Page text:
California to Investigate Fossil Fuel Companies Over Misleading Plastic Recycling Myths

California’s attorney general opened a full investigation into the fossil fuel and petrochemical industry on Thursday over its alleged role in spreading rampant plastic pollution, issuing a subpoena to ExxonMobil and promising to hold polluters accountable for any crimes .

Attorney General Rob Bonta said the investigation will focus on what he called a “half-century campaign of deception” and will target companies “that have caused and exacerbated the global crisis of plastic pollution”. Plastic pollution has long been a major environmental issue, with environmentalists decrying the spread of plastics into the far reaches of the Arctic, into the planet’s geology and into the bodies of everything from seabird stomachs to lungs. humans.

“Enough is enough,” Bonta said in a statement Thursday. “For more than half a century, the plastics industry has engaged in an aggressive campaign to deceive the public, perpetuating the myth that recycling can solve the plastics crisis. The truth is that the vast majority of plastic cannot be recycled.

The Los Angeles Times noted that Bonta’s investigation comes as lawmakers across California work to reduce plastic waste and ban certain types of single-use plastic. A proposed measure on the California ballot in November could give voters the option to require all single-use plastic packaging to be recyclable, refillable or compostable by 2030.

Exxon is the first company to receive a subpoena, but Reuters reported that other companies are likely to receive a call from Bonta’s office. The attorney general told a press conference that he believed Exxon was a “major source of global plastic pollution” and had used deceptive practices for decades, The Hill reported.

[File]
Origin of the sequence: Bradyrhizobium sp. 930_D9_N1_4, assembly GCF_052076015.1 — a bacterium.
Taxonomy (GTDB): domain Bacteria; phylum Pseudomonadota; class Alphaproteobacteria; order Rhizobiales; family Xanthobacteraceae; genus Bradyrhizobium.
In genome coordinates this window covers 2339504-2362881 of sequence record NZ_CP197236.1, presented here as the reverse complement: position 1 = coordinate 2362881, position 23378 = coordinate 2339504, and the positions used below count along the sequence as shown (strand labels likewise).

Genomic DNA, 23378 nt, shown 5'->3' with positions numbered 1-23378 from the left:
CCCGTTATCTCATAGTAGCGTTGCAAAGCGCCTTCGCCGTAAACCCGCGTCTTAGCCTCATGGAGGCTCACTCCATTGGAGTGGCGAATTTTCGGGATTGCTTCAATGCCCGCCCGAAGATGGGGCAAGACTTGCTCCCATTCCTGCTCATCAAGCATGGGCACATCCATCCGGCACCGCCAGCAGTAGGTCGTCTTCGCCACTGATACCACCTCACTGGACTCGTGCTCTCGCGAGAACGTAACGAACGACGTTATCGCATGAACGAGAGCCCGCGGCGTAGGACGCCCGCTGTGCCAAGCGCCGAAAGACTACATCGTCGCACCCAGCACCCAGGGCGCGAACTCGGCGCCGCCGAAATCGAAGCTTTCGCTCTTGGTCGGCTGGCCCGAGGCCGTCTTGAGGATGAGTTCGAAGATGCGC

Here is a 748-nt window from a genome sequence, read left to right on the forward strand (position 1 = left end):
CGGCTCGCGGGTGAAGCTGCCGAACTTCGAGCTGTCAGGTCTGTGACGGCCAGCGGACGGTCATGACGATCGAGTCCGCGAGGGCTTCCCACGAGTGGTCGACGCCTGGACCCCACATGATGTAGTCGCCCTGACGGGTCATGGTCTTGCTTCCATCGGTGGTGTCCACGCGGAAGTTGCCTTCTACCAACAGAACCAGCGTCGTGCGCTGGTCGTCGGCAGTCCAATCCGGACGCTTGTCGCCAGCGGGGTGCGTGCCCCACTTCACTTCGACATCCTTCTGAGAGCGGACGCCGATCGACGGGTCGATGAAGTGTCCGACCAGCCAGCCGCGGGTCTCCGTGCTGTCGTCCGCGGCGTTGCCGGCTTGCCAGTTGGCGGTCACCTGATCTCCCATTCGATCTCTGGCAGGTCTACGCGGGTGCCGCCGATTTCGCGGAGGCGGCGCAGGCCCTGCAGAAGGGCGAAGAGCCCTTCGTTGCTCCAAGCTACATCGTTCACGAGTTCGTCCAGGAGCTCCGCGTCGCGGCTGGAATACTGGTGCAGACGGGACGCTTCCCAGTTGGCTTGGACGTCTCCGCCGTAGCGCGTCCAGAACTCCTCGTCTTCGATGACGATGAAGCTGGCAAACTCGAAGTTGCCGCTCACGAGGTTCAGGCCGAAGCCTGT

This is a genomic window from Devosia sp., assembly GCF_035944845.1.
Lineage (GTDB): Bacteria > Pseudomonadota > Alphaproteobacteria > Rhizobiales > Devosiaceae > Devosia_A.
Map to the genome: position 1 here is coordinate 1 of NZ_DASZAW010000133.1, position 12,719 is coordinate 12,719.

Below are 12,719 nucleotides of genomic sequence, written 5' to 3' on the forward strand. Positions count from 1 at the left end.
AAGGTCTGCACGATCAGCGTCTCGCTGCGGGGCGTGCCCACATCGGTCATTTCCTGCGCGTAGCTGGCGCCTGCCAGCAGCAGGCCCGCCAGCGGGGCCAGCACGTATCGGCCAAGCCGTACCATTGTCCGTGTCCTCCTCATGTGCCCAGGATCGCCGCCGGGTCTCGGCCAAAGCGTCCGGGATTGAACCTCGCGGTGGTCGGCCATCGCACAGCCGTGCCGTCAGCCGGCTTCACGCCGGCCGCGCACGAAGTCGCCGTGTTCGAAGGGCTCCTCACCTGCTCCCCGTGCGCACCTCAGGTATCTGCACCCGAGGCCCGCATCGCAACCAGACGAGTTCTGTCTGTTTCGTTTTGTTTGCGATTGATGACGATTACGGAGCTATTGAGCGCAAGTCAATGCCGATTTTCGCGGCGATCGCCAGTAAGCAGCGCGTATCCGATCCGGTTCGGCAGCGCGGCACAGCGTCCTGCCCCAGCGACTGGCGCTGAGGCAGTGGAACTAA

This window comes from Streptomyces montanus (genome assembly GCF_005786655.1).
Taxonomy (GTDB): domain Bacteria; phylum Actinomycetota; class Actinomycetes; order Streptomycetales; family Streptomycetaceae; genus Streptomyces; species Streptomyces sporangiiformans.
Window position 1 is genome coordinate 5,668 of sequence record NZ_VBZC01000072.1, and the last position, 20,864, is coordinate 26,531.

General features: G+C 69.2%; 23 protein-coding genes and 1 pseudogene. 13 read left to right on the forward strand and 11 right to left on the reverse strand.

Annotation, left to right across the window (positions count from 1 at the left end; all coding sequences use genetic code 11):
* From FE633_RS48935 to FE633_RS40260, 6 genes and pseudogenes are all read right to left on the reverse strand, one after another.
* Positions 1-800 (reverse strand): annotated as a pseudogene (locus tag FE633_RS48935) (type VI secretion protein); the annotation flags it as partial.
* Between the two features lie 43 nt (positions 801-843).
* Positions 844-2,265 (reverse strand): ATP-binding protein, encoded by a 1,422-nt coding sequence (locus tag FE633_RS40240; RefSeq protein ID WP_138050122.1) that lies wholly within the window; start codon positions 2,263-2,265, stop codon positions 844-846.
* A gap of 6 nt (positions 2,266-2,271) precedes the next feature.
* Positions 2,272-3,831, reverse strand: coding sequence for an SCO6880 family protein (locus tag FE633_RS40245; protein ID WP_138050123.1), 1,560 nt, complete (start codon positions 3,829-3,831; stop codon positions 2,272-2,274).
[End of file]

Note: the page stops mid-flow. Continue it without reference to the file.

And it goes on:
Despite a widely held belief that many plastics are recyclable, less than 9% of plastics were recycled in the United States in 2018, according to the Environmental Protection Agency. The remaining 91% ends up in landfills, is incinerated or ends up in the environment.

A 2020 report from NPR and PBS’ “Frontline” found the plastics industry knew recycling products would be prohibitively “expensive” and “impractical” as early as the 1970s. But the industry has spent millions of dollars a year to promote the benefits of plastic and encourage consumers to recycle anyway.

Bonta said his office would target industry efforts to minimize public understanding of the “harmful consequences of these products,” focusing on “historic and ongoing efforts to mislead the public.”

“The plastics industry, made up of large fossil fuel and petrochemical companies, launched an aggressive – and misleading – marketing and advertising campaign to convince the public that it could recycle to solve the plastic waste problem,” he said Thursday. “Executives of the big fossil fuel companies, however, knew the truth.”




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